The Nature of Consciousness

Piero Scaruffi

(Copyright © 2013 Piero Scaruffi | Legal restrictions )
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These are excerpts and elaborations from my book "The Nature of Consciousness"

Are Colors More Real Than Pain?

We perceive the world in at least two different ways: one is the sensations that come from the senses (seeing, smelling, touching, hearing, tasting) and one is the feelings that somehow are generated in response to things that are happening to our body (pain, pleasure, hunger, hate, fear, etc).

Colors and shapes seem to be direct perceptions of the world out there, whereas pain seems to be the fictitious outcome of a process in our brain.

It turns out that colors and shapes and sounds and so forth are not shared by all living organisms. As a matter of fact, every species has its own "sensations" that are different from other species. Some animals see the world in three dimensions, but some see it in two dimensions. Some see colors, and some do not. Other species may see "things" that we don't see. Their eyes are different and their brains are different. There is no evidence that what we "see" is what is out there (rather than, say, what the frog sees).

Colors and shapes and sounds and so forth are devices to "map" the outside world so that our body can deal with it in an efficient way. Once we build such a "map" of the outside world, we can, for example, move without hitting solid things and grab things that we want to eat.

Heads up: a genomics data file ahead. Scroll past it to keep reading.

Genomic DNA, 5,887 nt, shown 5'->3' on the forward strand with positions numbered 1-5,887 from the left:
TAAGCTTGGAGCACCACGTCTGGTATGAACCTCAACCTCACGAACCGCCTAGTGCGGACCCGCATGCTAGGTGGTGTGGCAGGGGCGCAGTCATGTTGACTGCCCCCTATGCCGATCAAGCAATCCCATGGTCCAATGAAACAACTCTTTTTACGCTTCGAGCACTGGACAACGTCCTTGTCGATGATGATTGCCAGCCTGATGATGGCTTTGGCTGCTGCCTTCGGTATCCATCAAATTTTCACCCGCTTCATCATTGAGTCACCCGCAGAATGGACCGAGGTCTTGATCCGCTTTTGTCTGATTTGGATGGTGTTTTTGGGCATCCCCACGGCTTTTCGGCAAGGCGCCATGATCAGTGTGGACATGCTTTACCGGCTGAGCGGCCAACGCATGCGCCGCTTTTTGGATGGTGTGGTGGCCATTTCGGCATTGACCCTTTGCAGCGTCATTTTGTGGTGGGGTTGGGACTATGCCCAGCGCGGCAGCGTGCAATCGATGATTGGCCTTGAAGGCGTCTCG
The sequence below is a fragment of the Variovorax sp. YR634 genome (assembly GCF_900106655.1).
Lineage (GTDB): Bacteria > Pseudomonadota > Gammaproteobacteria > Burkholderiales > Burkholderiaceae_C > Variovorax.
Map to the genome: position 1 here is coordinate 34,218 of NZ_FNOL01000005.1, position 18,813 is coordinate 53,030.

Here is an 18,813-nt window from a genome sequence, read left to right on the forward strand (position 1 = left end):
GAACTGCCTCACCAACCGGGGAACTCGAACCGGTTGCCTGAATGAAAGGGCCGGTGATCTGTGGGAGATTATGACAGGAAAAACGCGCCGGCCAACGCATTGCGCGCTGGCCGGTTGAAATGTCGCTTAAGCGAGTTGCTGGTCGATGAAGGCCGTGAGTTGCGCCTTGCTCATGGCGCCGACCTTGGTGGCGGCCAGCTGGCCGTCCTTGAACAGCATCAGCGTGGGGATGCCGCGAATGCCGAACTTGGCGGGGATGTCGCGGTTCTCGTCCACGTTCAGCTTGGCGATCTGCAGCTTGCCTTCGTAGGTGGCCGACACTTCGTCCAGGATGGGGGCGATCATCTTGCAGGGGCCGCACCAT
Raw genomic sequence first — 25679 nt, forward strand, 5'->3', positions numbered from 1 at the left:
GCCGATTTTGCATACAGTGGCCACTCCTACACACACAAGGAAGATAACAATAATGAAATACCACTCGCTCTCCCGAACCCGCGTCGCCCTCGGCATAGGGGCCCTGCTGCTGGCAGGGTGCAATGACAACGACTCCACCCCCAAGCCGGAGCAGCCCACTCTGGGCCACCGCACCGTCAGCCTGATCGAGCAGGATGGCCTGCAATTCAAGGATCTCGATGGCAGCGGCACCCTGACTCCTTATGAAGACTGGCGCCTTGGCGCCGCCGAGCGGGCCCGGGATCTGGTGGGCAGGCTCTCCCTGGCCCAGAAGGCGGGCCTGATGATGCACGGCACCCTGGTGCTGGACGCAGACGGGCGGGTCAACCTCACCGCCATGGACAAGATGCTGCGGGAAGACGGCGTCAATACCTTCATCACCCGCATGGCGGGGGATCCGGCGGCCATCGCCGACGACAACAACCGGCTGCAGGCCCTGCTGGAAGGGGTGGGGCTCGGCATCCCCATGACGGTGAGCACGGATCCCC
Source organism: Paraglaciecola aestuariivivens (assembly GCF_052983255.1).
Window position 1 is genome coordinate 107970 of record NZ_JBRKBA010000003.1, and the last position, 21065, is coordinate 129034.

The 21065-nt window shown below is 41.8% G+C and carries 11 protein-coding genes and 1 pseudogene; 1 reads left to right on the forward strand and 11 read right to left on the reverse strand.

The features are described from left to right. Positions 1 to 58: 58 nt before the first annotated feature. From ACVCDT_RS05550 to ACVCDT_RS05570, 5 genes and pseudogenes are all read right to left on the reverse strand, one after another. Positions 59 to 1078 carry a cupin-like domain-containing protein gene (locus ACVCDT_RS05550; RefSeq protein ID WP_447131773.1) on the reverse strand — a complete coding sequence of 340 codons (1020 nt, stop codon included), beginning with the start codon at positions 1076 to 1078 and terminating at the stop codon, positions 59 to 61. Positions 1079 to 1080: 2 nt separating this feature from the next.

Emotions are more of the same, but at a more primitive level. They direct our behavior, but they don't require a representation of the outside world. They just tell us "don't do that" or "do that".

While the ability to see and hear and smell seem to be more primitive than the emotions of pain and pleasure, it is likely to be the opposite.

What is more important for survival? To be able to map the world into objects of such a shape and such a color, or to be able to find food and detect danger in a millisecond?

The early multicellular organisms were probably incapable of any significant mapping of the world around them. They were capable, though, of avoiding dangerous places and moving towards more promising places. They were equipped with simple cells (the progenitors of today's nervous system) that could react to the temperature and to the chemical composition of the surroundings and simply move away or move towards them.